Can You Rent to Own with No Deposit?
Security deposits are not an inherent part of the rent to own arrangement. However, a seller might ask for one as a means of protecting their investment.
The security deposits cover the cost of damages incurred on a property throughout your stay should you choose not to purchase the home. Should there be no damages, you’d get the money back. If there are damages, the seller could use your security deposit to cover the cost of the repairs.
This is different than your option fee because your option fee does not cover the cost of damages. It covers the missed opportunity the seller had to sell the home outright or offer a different buyer the lease-option should you decide not to buy. The option fee helps the seller cover expenses while they search for a new person to purchase the property.
Should Sellers Charge a Security Deposit?
Technically, lease-option sellers and buyers have a landlord-tenant relationship until the buyer purchases the home. Most landlord-tenant relationships involve security deposits to protect the landlord from the costs of damages beyond normal wear and tear.
However, in reality, this situation is different. The landlord is aware that at the beginning of the lease, the tenant is already coughing up a large sum of money to retain the option to purchase the property. Option fees range between 2.5 percent and 5 percent of the cost of the home – which is enough money to make a down payment on a home with an FHA loan.
While there are plenty of good reasons to rent to own, when a buyer needs to invest too much money before actually buying the home, it's less appealing.
When you decide whether to charge a security deposit, ask yourself these questions:
Is the security deposit a deal breaker for you?
Meaning, if the tenant insists that they cannot or will not pay the security deposit, are you willing to let them walk away?
Asking the tenant to contribute more than an option fee can make the rent to own deal seem less like a deal and more like a drain on savings.
A buyer might decide to commit to renting for another year. At that point, the buyer can likely qualify for financing to buy a home outright. Or the buyer might look for a cheaper home they can purchase today. The buyer might even look for a different rent to own deal that doesn’t require a security deposit.
Before you dig your heels into the ground over the security deposit, ensure that it is important to you.
Can you trust the buyer to keep the property in good condition?
How much research have you done into this buyer? Have you gotten references from past landlords? Where they able to return the security deposit check to this person? If they were, this person might be trustworthy enough not to pay a security deposit.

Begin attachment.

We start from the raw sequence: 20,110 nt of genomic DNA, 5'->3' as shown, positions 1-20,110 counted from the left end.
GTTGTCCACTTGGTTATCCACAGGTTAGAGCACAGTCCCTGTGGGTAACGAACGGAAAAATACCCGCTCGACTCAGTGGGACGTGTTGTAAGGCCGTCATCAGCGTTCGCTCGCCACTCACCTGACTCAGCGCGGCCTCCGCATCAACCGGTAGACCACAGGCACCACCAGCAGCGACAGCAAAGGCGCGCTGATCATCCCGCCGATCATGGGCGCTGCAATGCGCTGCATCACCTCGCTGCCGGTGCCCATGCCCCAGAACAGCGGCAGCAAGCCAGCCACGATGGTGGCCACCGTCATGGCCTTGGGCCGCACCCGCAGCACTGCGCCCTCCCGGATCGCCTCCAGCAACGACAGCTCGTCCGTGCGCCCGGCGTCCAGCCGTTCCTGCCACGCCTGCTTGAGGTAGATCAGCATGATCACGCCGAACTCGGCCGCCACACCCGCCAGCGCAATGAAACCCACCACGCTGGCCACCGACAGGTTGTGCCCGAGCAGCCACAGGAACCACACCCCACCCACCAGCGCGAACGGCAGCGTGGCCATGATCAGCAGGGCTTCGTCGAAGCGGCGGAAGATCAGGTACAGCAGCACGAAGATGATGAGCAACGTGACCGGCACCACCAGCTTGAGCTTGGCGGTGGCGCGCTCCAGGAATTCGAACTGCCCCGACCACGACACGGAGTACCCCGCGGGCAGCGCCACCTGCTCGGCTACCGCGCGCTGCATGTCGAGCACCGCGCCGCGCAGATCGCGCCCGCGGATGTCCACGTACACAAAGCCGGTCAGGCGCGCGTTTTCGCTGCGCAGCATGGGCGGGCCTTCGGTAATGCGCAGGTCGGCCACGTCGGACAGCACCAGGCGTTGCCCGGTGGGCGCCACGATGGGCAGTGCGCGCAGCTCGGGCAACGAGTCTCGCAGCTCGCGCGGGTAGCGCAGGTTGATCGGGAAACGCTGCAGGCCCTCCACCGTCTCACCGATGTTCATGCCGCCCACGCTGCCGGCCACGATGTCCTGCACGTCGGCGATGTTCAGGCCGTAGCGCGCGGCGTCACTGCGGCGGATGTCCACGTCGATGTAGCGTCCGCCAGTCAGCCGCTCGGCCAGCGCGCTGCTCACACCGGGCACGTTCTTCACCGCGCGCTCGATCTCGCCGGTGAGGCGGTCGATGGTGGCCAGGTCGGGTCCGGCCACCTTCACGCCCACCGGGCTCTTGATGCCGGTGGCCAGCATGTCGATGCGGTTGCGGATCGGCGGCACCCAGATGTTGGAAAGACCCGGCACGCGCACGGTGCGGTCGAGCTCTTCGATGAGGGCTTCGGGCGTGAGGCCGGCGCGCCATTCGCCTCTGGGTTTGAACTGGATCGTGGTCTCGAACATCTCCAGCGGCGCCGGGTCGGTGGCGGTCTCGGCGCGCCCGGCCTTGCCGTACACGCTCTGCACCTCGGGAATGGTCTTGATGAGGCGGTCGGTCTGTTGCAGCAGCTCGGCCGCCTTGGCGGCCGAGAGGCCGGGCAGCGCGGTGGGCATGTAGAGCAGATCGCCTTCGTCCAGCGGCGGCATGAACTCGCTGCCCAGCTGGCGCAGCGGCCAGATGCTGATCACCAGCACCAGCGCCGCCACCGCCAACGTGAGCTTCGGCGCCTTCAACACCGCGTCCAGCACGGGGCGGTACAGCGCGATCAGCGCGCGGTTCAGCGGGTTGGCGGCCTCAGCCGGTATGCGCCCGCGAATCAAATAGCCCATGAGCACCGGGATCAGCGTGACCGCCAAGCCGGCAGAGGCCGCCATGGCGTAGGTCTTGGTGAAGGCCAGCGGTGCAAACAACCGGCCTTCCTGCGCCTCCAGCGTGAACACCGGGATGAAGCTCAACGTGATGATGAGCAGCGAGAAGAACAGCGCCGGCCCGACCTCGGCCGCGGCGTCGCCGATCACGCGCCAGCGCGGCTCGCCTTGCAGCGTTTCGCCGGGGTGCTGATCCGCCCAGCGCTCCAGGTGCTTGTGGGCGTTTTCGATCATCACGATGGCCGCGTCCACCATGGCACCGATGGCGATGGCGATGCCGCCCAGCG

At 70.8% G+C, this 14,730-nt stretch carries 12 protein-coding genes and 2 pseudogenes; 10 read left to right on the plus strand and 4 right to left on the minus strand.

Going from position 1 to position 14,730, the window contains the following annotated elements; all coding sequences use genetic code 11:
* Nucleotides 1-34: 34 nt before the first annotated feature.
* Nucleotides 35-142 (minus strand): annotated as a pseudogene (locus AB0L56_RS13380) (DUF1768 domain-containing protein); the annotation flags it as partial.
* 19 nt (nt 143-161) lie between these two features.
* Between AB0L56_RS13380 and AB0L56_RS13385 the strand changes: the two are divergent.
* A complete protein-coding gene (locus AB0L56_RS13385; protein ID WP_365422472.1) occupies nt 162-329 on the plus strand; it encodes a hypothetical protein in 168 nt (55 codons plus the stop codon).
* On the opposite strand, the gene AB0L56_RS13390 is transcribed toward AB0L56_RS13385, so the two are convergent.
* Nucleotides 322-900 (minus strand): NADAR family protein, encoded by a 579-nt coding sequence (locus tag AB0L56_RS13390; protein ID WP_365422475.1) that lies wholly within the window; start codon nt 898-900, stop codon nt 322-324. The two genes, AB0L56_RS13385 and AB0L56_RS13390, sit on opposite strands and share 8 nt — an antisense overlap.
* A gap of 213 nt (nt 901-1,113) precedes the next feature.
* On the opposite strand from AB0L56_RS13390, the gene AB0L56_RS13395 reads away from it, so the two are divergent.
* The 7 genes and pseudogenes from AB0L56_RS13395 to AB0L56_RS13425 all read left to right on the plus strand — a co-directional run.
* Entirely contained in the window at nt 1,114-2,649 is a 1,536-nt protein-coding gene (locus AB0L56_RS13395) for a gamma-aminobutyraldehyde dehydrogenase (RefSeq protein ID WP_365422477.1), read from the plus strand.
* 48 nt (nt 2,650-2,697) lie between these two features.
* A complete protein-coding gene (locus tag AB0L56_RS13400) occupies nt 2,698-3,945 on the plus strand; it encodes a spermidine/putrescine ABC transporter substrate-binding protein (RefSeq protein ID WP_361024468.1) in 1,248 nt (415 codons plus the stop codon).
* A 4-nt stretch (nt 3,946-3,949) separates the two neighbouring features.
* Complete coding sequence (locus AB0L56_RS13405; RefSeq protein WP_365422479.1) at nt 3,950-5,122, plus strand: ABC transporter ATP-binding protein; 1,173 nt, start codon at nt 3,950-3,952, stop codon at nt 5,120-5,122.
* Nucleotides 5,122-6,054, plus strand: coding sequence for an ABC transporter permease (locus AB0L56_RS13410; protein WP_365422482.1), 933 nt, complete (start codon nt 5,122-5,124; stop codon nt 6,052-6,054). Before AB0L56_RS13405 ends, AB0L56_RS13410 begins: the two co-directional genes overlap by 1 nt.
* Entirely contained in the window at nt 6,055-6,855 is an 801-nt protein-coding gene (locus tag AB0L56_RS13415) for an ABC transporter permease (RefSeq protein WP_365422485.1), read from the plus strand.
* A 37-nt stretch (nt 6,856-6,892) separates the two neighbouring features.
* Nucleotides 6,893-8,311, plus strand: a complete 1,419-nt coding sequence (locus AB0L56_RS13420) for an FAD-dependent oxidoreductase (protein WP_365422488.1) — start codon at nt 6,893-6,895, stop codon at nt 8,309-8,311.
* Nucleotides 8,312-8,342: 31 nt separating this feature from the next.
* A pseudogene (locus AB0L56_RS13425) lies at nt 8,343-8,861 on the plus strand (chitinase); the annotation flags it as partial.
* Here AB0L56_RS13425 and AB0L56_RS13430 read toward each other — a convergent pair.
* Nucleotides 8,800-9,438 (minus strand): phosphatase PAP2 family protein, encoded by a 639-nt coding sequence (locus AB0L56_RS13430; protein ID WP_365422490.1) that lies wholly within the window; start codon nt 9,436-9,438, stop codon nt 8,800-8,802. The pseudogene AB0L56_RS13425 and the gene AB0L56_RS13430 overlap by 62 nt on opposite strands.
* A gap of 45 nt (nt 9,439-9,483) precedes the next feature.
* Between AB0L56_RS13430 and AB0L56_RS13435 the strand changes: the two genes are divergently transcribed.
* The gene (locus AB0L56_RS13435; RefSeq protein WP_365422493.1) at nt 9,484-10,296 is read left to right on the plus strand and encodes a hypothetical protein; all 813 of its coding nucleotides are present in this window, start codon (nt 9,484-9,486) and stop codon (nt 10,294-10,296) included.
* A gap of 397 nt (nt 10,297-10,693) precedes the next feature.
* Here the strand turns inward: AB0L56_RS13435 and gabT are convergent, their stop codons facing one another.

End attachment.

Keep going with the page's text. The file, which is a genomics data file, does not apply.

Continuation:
Then again, this person had an incentive to take care of the unit in order to get the security deposit returned. They’ve been successful with security deposits in the past, meaning it will be successful again.
What else do you know about this person that would indicate their responsibility and trustworthiness?
If the buyer is fighting you on the security deposit, make sure you’ve considered their history as a possible support for their wishes. You might afford leniency to someone with a record of good tenancy considering they're paying a large option fee.
How Much Can a Seller Charge for Security Deposit?
How much you can charge for a security deposit varies based on two factors.
- The size of the home you’re lease-optioning.
- The potential cost of damage a tenant can cause to your property.
In some states, there is a maximum amount that landlords can charge for a security deposit. For example, as per California state law, the security deposit can be no more than three months of rent for a furnished apartment and two months of rent for an unfurnished apartment. The law classifies last month’s rent, pet deposits and key money under the umbrella of a security deposit too. It’s important to read your state’s landlord-tenant laws to ensure you are charging a legal amount.
Security deposits typically range from half a month’s rent to two months rent. Though, of course, there are some outliers. And some landlords don't charge security deposits at all.
Closing Ideas on Rent to Own Security Deposits
Security deposits for rent to own deals area contingency plan. You would charge a security deposit in case the deal doesn’t go through and the tenant caused damage to the unit.
Remember, you’re hoping the buyer does purchase the home at the end of the lease, in which case, you won’t need to worry about the condition of your property.